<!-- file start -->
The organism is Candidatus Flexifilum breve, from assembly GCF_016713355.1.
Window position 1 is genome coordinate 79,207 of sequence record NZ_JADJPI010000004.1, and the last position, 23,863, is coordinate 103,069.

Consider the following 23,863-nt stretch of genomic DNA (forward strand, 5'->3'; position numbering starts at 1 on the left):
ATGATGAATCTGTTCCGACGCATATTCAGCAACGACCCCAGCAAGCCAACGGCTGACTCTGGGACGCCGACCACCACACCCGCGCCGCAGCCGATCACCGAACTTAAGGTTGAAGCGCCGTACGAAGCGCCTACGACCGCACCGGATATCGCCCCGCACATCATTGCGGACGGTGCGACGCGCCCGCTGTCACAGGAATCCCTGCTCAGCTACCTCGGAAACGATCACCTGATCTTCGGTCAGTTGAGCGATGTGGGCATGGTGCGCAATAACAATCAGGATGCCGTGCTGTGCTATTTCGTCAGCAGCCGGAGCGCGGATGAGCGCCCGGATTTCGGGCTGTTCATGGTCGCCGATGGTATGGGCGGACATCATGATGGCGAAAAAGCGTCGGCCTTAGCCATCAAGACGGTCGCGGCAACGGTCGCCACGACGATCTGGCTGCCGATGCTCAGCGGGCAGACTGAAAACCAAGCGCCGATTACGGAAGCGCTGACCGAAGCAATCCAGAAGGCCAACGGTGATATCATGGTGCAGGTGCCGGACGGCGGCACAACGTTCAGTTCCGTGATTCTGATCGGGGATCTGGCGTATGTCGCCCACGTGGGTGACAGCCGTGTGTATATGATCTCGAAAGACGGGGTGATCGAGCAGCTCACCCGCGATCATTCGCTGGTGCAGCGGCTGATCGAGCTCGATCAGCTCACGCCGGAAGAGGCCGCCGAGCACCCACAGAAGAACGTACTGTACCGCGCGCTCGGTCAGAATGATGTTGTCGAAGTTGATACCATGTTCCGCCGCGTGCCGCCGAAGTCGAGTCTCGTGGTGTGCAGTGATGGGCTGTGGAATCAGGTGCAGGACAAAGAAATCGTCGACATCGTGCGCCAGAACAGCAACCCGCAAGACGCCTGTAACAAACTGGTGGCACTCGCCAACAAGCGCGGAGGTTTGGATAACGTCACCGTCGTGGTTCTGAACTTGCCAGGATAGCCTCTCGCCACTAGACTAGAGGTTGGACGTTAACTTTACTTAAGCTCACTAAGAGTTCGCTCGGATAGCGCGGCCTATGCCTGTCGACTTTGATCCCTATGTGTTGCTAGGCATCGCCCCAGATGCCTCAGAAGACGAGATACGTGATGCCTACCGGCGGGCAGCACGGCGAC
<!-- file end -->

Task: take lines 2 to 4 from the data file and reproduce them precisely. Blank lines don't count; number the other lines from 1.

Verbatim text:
Window position 1 is genome coordinate 79,207 of sequence record NZ_JADJPI010000004.1, and the last position, 23,863, is coordinate 103,069.

Consider the following 23,863-nt stretch of genomic DNA (forward strand, 5'->3'; position numbering starts at 1 on the left):
ATGATGAATCTGTTCCGACGCATATTCAGCAACGACCCCAGCAAGCCAACGGCTGACTCTGGGACGCCGACCACCACACCCGCGCCGCAGCCGATCACCGAACTTAAGGTTGAAGCGCCGTACGAAGCGCCTACGACCGCACCGGATATCGCCCCGCACATCATTGCGGACGGTGCGACGCGCCCGCTGTCACAGGAATCCCTGCTCAGCTACCTCGGAAACGATCACCTGATCTTCGGTCAGTTGAGCGATGTGGGCATGGTGCGCAATAACAATCAGGATGCCGTGCTGTGCTATTTCGTCAGCAGCCGGAGCGCGGATGAGCGCCCGGATTTCGGGCTGTTCATGGTCGCCGATGGTATGGGCGGACATCATGATGGCGAAAAAGCGTCGGCCTTAGCCATCAAGACGGTCGCGGCAACGGTCGCCACGACGATCTGGCTGCCGATGCTCAGCGGGCAGACTGAAAACCAAGCGCCGATTACGGAAGCGCTGACCGAAGCAATCCAGAAGGCCAACGGTGATATCATGGTGCAGGTGCCGGACGGCGGCACAACGTTCAGTTCCGTGATTCTGATCGGGGATCTGGCGTATGTCGCCCACGTGGGTGACAGCCGTGTGTATATGATCTCGAAAGACGGGGTGATCGAGCAGCTCACCCGCGATCATTCGCTGGTGCAGCGGCTGATCGAGCTCGATCAGCTCACGCCGGAAGAGGCCGCCGAGCACCCACAGAAGAACGTACTGTACCGCGCGCTCGGTCAGAATGATGTTGTCGAAGTTGATACCATGTTCCGCCGCGTGCCGCCGAAGTCGAGTCTCGTGGTGTGCAGTGATGGGCTGTGGAATCAGGTGCAGGACAAAGAAATCGTCGACATCGTGCGCCAGAACAGCAACCCGCAAGACGCCTGTAACAAACTGGTGGCACTCGCCAACAAGCGCGGAGGTTTGGATAACGTCACCGTCGTGGTTCTGAACTTGCCAGGATAGCCTCTCGCCACTAGACTAGAGGTTGGACGTTAACTTTACTTAAGCTCACTAAGAGTTCGCTCGGATAGCGCGGCCTATGCCTGTCGACTTTGATCCCTATGTGTTGCTAGGCATCGCCCCAGATGCCTCAGAAGACGAGATACGTGATGCCTACCGGCGGGCAGCACGGCGAC